Earlier in my career, I joined a residential remodel start-up that a family member had founded. When we had only one location, the company thrived. As we expanded into other locations, however, we spent years struggling to consistently deliver our brand promise of projects that finished on time and on budget.
After we failed to resuscitate a promising new business location, we knew something had to change.
We had lost money, goodwill, and, frankly, our confidence. We regrouped and vowed to avoid repeating those mistakes in future locations. My solution, unfortunately, was to spend months single-handedly documenting all of the company’s processes. I’m ashamed to admit that I did this without any feedback from the leadership team! I thought I’d help the company by capturing 100% of the steps in 100% of the processes for 100% compliance. In painstaking detail, I documented everything short of how to turn the door handle to enter the office. This time, I thought, we’re leaving nothing to chance!
I proudly presented my process binder “masterpiece” to the leadership team. Surprisingly, my colleagues did not throw a parade in my honor. Instead, no one ended up looking at it or using it. After a few weeks, even I forgot about it. My misplaced efforts ended up gathering dust on a bookshelf in my office. Meanwhile, our team continued working hard, but without consistent results. Fortunately, years later, we discovered EOS®!
The 3-Step Process Documenter™
Earlier, my friend and Process! co-author Mike Paton and I shared the anti-process mindsets that visionary leaders must overcome so that they can commit to strengthening the Process Component™ in their business. In my next two blogs, I’d like to help you take action by learning how to properly use the two EOS Tools: The 3-Step Process Documenter and The FBA Checklist. Today, we’ll focus on the first tool: The 3-Step Process Documenter.
As the name implies, this tool has three steps:
- Document and Simplify
1. Identify your handful of core processes
This first step seems simple, but it’s not easy. Getting a leadership team to agree what IS and IS NOT a “core process” requires discussion, debate, and decisions. We start by helping teams understand the difference between a “core process” and everything else.
Very simply, core processes are the most important things your company does regularly. Most of our clients have 5-12, such as a Marketing Process, a Sales Process, a People Process, a few Operating Processes, a Customer Service or Retention Process, and an Accounting Process. They have called them something different, but they generally fall into some of these categories.
To get your team on the same page, start with a simple brainstorming exercise, build a (perhaps lengthy) list, and then keep, kill, and combine until you agree on the final list. Identify the team’s “process champion” and turn that list into your soon-to-be completed core process manual’s “table of contents.”
2. Document (and Simplify)
Once the team identifies and prioritizes its core processes, the logical owner (based on Accountability Chart roles) documents and simplifies their respective core process. Remember that we favor a 20/80 approach, documenting 20% of the major steps that will lead to 80% of the results. No need to pull out a calculator for this, but aim for one to three pages of documentation, not 123 pages (me: wiping a tear)!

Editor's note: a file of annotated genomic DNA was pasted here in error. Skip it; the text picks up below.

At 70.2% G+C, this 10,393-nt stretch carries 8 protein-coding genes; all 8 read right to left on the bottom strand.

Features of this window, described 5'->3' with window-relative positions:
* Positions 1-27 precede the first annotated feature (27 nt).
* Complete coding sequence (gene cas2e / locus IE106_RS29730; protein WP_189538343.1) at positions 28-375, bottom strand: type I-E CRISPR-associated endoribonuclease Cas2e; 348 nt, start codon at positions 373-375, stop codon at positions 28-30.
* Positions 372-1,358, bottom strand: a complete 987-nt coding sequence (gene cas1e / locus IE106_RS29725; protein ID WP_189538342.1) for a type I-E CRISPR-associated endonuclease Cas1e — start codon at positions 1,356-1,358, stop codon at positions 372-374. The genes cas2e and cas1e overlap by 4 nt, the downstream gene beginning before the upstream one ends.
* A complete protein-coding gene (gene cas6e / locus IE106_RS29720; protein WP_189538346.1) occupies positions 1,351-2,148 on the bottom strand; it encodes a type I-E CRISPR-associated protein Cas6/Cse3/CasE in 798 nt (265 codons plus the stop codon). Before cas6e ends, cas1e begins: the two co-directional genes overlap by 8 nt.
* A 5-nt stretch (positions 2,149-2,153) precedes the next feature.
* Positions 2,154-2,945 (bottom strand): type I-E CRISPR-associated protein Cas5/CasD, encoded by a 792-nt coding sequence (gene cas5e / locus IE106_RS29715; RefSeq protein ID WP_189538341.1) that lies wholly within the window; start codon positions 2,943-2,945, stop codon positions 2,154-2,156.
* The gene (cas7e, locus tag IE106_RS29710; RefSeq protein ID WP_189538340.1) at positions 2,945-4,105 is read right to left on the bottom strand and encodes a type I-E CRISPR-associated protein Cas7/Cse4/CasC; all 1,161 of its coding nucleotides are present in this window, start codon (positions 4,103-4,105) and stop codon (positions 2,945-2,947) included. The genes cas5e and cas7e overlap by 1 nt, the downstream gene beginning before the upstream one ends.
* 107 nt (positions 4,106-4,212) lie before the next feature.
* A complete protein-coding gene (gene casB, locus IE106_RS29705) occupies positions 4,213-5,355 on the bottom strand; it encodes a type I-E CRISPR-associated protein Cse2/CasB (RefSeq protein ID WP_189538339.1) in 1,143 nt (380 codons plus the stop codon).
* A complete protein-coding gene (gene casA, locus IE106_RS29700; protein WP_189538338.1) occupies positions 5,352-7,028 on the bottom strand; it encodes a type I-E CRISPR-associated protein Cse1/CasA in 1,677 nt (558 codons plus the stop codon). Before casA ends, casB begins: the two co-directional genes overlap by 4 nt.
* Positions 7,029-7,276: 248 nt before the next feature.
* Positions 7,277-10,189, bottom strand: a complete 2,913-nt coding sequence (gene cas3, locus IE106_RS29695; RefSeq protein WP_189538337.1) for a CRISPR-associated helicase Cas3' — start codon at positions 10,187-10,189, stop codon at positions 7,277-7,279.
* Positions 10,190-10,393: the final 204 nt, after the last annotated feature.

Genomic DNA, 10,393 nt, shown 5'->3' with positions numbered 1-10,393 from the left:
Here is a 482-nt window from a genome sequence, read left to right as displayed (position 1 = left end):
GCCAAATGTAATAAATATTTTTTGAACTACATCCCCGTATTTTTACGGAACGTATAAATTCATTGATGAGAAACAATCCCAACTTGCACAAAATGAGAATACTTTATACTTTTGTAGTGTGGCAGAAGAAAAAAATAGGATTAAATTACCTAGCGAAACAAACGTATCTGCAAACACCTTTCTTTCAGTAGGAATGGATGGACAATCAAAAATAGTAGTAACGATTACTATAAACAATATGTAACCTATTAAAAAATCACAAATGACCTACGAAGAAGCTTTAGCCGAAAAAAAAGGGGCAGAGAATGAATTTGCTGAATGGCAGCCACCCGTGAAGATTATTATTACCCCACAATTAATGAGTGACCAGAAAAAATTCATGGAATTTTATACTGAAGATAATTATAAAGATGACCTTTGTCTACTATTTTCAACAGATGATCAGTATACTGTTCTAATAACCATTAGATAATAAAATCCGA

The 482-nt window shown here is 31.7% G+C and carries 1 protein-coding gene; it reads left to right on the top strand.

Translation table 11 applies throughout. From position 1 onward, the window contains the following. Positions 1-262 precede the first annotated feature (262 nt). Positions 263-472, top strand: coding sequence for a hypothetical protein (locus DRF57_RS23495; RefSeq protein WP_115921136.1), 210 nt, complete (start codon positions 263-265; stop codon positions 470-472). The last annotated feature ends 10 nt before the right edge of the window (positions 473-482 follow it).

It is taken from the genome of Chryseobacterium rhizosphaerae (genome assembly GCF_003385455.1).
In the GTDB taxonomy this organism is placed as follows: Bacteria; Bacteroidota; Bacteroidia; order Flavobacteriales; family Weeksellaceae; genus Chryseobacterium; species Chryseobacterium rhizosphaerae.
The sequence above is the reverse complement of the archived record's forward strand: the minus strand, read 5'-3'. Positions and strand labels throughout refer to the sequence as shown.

In Process!, we share the series of steps that successful organizations have used to complete this work:
- Review and get approval from the leadership team
Many leaders’ efforts to document and simplify core processes are wasted because they don’t effectively execute this final step: package. As leaders, we must make it easy for our people to use and find your processes.
Make It Easy to Use
Consider the format that would best serve the team using the process. Perhaps you need to communicate a process in a department where the people move quickly or the team members speak different languages. Is there another process for individuals who work at a desk? In the field? Our teams have considered options that include:
- Visual factories
Make It Easy to Find
Once you have determined the correct format for each process, store them where your people can find them. Should you use a system that you already own (e.g., Google Drive, Sharepoint, YouTube), or is a third-party solution best? Taking the time to gather and package your work ensures everyone has access to the tools you have created.
As the team completes the documentation of its processes, the leadership team and the process champion should come up with a name for the overall collection of business processes. Some teams call it “The [ABC Company] Way,” while others call it “The [ABC Company] Playbook.” Have fun and be sure it reflects your unique company culture.
Discipline + Consistency = Freedom
In my own experience, after learning about the 3-Step Process Documenter, the leadership team and I committed to the collaborative journey of documenting and simplifying the company’s core processes and getting them followed by all (a tool we’ll discuss next). As a result, we gained greater discipline, results, and freedom.
If you’ve completed the three steps outlined above, you’ve finished the first of two tools that will unlock the benefits of process. Unfortunately, many leaders get stuck at this stage, but you will not find value until you get those processes followed by all (FBA). We’ll teach you the FBA Checklist next.